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Food and Wine Pairing of the Week

Posted by: samy September 15, 2014 No Comments

It’s is one chilly weekend here in Toronto. Rainy and grey, forecasters say we’ll be lucky to see double digit temperatures.

Time to dig out the thick sweaters, Hunter boots, red wine and Dutch Ovens. This calls for comfort food.

finished ribs on table

Red Wine Braised Ribs

Serves 4

When we think comfort food, braised meats comes pretty close to the top of the list: slow cooked beef so soft and tender it falls apart when you spear it, puddles of savoury gravy running down peaks of rich mashed potatoes and sweetly roasted root vegetables. While we’re sad summer ended so quickly, the cold comfort is deep, dense and soul warming dinners.

Waiting for braised beef is the hardest part, as the recipe itself is about as easy as you can get – and since it cooks all in one pot, clean up’s a breeze. If you’re really on your game, make this the night before as it is better the next day … though we must confess we’ve never had the willpower to wait that long.

What You Need

  • 3.5 pounds good-quality beef short ribs
  • 3 stalks celery, chopped
  • 2 carrots, chopped
  • 1 large onion, chopped
  • 2 Tbsp tomato paste
  • 2 Tbsp flour
  • 1 750-ml bottle red wine (we used tempranillo, but whatever you have on had is fine)
  • 6 large cloves garlic, lightly smashed
  • 1 litre good-quality beef stock
  • 10 sprigs fresh thyme
  • .5 sprig fresh rosemary
  • 5 sprigs fresh oregano
  • 2 large dried bay leaves
  • 3 Tbsp pork or bacon fat
  • salt and pepper
  • patience

How You Do It

 

  1. Melt bacon fat in a large Dutch Oven over medium heat
  2. Generously season ribs with salt and pepper
  3. When pot is hot, sear ribs on both sides until brown and crusty, about 4 minutes a side. You will more than likely have to do this is sections as you don’t want to over crowd the Dutch Oven – this will only steam the meat, not brown it, so have patience and don’t rush this part
  4. Remove meat from pot and put in a bowl to collect juices. Continue browning pieces until all meat is browned
  5. If any additional fat accumulated drain oil so there is only about 2 Tbsp left in the pot
  6. Add onion and cook for a few minutes until soft
  7. Add carrots and celery, cook until soft, maybe five minutes or so
  8. Mix tomato paste and flour (use a splash of wine if necessary) and add to the vegetables in the pot, stirring to coat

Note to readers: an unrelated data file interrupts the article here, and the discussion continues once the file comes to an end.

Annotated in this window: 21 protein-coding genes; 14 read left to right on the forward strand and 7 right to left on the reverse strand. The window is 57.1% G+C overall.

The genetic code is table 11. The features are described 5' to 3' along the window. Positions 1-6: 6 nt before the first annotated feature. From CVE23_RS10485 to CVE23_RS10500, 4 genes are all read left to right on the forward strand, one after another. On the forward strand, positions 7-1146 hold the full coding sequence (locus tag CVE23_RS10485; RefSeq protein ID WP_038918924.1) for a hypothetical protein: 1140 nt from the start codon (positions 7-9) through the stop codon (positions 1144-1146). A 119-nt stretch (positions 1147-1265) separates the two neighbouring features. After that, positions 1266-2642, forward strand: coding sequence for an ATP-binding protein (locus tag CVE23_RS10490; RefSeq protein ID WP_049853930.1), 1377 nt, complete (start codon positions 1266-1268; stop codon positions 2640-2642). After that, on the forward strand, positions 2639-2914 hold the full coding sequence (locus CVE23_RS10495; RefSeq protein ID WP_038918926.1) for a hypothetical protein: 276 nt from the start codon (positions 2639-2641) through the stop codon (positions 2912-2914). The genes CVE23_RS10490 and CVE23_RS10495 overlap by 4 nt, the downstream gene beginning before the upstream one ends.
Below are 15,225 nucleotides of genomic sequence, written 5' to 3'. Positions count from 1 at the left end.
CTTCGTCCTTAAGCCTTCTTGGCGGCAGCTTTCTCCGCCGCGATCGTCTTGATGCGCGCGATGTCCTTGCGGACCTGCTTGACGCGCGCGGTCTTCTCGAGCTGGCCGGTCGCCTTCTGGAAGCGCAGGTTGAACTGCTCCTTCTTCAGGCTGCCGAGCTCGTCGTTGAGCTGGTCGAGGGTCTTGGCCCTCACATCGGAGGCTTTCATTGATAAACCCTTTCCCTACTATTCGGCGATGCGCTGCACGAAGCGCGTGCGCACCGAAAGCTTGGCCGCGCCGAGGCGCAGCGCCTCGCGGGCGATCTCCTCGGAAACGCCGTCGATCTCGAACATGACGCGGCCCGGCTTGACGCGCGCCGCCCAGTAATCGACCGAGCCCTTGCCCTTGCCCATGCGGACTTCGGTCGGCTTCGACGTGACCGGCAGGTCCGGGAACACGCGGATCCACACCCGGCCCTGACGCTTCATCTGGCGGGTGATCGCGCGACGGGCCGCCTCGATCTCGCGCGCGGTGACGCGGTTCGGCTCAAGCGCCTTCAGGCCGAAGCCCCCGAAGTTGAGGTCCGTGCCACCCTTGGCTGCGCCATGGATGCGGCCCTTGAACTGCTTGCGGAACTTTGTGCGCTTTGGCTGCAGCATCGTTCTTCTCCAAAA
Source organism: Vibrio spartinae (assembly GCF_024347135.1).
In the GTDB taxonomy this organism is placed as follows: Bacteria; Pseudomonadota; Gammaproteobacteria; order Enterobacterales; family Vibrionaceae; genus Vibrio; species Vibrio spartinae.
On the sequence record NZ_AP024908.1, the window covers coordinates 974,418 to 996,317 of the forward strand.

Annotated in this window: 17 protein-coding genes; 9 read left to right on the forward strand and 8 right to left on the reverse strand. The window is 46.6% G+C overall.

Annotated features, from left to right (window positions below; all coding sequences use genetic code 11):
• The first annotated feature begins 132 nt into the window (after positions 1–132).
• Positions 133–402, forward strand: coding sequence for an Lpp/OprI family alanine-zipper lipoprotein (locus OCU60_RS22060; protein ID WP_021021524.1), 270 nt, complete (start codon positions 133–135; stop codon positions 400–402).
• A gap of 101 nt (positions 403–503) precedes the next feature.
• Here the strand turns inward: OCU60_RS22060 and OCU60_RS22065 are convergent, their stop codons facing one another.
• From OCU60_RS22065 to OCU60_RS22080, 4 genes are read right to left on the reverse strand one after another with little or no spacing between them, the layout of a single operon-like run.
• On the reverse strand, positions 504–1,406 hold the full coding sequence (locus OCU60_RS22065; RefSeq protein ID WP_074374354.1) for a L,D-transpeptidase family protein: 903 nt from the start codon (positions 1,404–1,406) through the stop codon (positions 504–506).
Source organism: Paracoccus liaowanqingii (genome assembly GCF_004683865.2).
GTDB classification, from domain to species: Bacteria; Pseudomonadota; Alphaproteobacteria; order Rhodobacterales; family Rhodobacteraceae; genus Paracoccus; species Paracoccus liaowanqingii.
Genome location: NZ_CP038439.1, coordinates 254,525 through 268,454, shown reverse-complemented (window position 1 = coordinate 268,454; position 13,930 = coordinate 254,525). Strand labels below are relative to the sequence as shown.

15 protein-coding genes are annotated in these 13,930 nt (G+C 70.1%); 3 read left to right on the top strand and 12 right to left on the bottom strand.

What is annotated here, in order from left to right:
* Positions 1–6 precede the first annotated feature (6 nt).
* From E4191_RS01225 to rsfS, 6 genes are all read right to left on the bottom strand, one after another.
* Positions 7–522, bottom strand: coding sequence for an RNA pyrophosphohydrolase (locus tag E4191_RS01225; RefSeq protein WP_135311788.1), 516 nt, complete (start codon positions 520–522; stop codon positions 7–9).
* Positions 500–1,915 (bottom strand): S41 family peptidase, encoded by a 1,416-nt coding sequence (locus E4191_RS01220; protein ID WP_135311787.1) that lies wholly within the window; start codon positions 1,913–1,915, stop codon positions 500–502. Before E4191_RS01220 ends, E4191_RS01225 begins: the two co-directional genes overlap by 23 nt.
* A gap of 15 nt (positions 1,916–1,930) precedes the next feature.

9. Pour in red wine, the add short ribs and and accumulated juices to the vegetable mixture
  10. Bring to a boil and reduce heat to a gently bubbling simmer, cooking down wine until reduced by half and fairly thick
  11. Pre heat the oven to 350
  12. Add beef stock, fresh herbs, dried bay leaf and garlic cloves. Bring to a boil once more
  13. Place the lid on the Dutch Oven and place in the oven to cook for 2 hours
  14. When the beef has about 20 minutes left to go make mashed potatoes
  15. When the beef is done, remove from the oven and serve. If you feel the gravy is a bit too runny you can always bring back to a boil, with the lid off, and reduce for short time. However, if you are making in advance, know the gravy will naturally thicken once it’s cooled and in the fridge and reheated the next day

To reheat: heat the oven to 350 and place the Dutch Oven with the lid on back in the oven for 20-30 minutes until heated through

The Wine Sisters’ Wine Pairing

featherstoneFeatherstone Cabernet Franc, VQA Niagara Peninsula, 2012
$17.95 Vintages 64618
With sweet and sour fruit, smoke, and spice flavours, this medium bodied red is a favourites of ours.

How Did the Pairing Work?

Very good. But it’s also not going out on a limb to pair a bigger red wine with a rich red meat. Still, the wines tannins were softened and the berry notes enhanced by the dense and fulsome beef. The savoury herbs, while cooked down of course, also offered a nice compliment to the herbaceous wine.

 

 

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